With the dodger installed, I determined the best location for the new stands, ensuring that the winch handle can make a complete turn without running into any obstructions.  The front of the winch stands ended up 41-1/2" aft of the front of the coaming in our case.  Installation was easy:  place the stand in the proper position and mark the four holes, then drill the deck and coaming.  On the inside of the coaming, I milled a countersink for the screwheads (1/4" x 1-1/2" silicone bronze flathead machine screws); I used hex head bolts of the same size on the two holes through the deck.  There is no core in the deck aft of the cabin trunk, so I didn't have to worry about sealing the core; I only milled a small countersink at the top of the holes to hold a little extra sealant right around the fasteners.  I secured the hex bolts from beneath with fender washers and nuts; I used regular washers and nuts on the two upper bolts.  Total installation of both sides took about 30 minutes or less, including cleanup of excess sealant.

We are not using the original Southcoast winches; instead, we purchased a pair of used Barient #24 two speed winches (non self-tailing) from The Marine Exchange in Peabody, MA.  They were a bargain and might be slightly oversized, but that may come in handy someday, and it's what they had for the right price.  

Installation involved removing the top of the winch to expose the base and bolt holes.  Then, it was a simple matter of drilling five, 5/16" holes through the winch pads for each winch.  The bronze drilled easily.  I bolted the winches with 5/16" bolts, washers, and nylock nuts--no sealant required--a nice bonus.

Cockpit Locker Hasps

The cockpit lockers did not appear to have had hasps on them.  These are necessary if you want to lock the lockers (we don't) and also if you anticipate any offshore sailing (we do) to keep the lockers tightly closed.

I found some bronze locking hasps at Hamilton Marine and installed them in a bed of polysulfide.  It's hardly worth going into...but here they are.



Stern Cleats and Chocks

sternchock.jpg (63668 bytes)sterncleat.jpg (33240 bytes)Amazing!  I actually reused something original!  I cleaned up the original stern cleats and straight chocks, applied several coats of clear lacquer, and installed them on the poop deck.  The cleats are secured with backing plates and fender washers, while the chocks are screwed into the taffrail.  Installation was straightforward, as there is no core to worry about in the poop deck.  The antique bronze, when finished with the clear lacquer, has a very nice look.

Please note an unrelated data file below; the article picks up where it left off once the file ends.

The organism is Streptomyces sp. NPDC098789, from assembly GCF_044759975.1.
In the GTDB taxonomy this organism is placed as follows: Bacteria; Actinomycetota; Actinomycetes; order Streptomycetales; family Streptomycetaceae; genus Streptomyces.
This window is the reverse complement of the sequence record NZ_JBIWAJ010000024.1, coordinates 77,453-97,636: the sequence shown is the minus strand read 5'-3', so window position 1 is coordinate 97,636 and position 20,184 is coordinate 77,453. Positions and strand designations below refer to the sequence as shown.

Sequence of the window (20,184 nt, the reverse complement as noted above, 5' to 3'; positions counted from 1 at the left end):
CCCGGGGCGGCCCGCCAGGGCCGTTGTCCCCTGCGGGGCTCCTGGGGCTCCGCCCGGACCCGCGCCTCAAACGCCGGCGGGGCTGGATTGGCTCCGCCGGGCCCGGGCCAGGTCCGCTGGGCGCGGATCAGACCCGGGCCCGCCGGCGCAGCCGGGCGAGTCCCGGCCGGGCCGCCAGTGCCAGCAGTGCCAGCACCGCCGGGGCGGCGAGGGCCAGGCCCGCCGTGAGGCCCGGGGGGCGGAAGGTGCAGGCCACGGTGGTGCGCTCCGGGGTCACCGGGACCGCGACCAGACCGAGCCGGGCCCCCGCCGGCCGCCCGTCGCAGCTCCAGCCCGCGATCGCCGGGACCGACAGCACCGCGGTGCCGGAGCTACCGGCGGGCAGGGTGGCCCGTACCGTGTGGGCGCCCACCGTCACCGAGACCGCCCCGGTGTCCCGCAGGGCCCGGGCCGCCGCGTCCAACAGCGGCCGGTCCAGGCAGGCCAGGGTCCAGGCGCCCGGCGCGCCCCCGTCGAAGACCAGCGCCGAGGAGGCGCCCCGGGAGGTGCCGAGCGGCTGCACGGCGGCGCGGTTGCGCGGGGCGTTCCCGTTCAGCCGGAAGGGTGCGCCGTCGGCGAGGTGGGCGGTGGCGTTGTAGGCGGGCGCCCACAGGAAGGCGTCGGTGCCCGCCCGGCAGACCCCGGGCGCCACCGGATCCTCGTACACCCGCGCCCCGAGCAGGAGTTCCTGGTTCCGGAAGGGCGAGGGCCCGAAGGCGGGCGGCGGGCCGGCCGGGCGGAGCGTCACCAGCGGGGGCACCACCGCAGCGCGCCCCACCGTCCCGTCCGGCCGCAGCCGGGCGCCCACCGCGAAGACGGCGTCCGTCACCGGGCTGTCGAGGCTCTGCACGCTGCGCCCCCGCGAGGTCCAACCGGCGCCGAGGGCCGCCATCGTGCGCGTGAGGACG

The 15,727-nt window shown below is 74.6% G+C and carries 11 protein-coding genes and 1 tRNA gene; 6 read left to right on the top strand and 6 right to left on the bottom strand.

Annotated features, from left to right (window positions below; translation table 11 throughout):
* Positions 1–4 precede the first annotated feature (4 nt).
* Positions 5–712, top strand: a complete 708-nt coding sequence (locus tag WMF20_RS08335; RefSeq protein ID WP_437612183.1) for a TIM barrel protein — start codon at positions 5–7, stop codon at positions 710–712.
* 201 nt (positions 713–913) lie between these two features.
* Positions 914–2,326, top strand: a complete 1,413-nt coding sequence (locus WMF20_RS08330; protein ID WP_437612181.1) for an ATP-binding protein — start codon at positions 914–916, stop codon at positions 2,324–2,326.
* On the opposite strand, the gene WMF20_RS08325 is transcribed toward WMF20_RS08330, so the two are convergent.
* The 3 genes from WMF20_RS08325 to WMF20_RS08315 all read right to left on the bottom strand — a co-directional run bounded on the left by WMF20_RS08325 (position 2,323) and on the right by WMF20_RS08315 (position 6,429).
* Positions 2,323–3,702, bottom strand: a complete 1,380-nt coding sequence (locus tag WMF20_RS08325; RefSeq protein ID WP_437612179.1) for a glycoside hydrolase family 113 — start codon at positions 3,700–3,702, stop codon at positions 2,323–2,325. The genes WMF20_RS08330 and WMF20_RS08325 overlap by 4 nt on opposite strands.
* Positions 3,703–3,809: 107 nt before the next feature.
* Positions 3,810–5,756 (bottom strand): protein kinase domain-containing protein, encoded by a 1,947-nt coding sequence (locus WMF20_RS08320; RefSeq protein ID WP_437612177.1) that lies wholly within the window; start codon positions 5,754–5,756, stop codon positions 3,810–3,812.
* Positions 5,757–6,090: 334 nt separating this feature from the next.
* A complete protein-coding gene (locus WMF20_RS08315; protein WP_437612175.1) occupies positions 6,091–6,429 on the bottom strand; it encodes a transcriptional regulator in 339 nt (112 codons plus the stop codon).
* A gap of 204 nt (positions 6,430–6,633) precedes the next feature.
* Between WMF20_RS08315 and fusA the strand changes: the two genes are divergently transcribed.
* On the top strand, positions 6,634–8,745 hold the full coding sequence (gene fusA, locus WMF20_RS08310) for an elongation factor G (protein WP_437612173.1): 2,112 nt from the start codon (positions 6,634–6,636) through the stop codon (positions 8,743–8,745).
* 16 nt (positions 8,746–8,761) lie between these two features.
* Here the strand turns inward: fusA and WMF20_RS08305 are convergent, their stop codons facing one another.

Bronze Cowl Vent

Another original piece that I reused was the huge, heavy bronze cowl vent that installs above the chain locker.  Although this was not on the boat when we purchased her, the previous owner sent it to us a few months later.  It was green, and the vent, which threads into a deck plate, was totally frozen in place.  On and off throughout the winter, I soaked the threads repeatedly with an industrial penetrating oil, and finally, after several months of this, I succeeded in removing the vent from the base.  I would not have reinstalled the vent if I hadn't been able to remove it from its base, as it may be necessary or desirable to remove it from time to time.  I was thrilled.  I sanded and polished the green oxidation off the exterior, but didn't even make an attempt to remove it from the inside.  As with the other reused bronze on board, I didn't spend too much time worrying about getting everything polished like new; I actually like a little of the old patina on there.  I sprayed several coats of clear lacquer over the vent.  To install the vent, I screwed it into the base as far as it would go, and marked the proper position on the raised circular portion of the foredeck where it was to be installed.  Then, I could unscrew the vent and install the base plate, keeping the alignment right so that the vent would end up facing straight forward when it was tightened all the way.  We'll probably make a canvas cover for it to cover it if we are sailing into heavy head seas, and/or a solid deck plate to replace the vent entirely.


Glissando, Pearson  Triton #381